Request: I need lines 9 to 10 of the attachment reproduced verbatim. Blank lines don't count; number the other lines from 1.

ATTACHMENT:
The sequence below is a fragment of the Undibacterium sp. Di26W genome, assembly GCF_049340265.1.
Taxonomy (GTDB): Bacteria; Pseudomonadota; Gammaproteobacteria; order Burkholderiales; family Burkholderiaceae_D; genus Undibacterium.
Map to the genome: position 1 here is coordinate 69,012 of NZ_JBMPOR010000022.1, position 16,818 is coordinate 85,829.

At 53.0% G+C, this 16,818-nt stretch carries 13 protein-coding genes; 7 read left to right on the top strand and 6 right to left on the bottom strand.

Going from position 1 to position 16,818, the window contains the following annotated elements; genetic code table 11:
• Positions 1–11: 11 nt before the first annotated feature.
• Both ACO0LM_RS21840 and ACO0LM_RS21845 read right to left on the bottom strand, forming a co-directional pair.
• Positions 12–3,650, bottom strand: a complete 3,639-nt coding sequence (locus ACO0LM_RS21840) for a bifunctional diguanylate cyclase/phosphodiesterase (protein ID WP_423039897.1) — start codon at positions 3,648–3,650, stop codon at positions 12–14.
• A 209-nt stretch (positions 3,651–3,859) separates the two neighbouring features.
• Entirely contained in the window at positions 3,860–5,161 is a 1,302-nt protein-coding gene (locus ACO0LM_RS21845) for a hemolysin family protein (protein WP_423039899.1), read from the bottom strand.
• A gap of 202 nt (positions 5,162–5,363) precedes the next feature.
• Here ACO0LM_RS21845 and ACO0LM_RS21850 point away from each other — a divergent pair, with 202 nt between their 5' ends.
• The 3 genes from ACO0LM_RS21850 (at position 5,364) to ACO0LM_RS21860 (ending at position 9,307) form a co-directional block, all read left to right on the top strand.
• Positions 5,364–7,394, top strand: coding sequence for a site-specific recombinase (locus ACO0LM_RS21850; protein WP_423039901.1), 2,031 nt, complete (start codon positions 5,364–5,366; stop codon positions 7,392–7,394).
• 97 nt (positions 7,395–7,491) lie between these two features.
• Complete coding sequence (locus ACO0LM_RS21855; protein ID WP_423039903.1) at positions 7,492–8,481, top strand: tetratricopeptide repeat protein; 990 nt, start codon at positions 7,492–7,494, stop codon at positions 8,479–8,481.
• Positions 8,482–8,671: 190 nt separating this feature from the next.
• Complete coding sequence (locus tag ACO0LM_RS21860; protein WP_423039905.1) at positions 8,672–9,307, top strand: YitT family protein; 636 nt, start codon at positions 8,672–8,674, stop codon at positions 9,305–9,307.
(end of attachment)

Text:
• A 209-nt stretch (positions 3,651–3,859) separates the two neighbouring features.
• Entirely contained in the window at positions 3,860–5,161 is a 1,302-nt protein-coding gene (locus ACO0LM_RS21845) for a hemolysin family protein (protein WP_423039899.1), read from the bottom strand.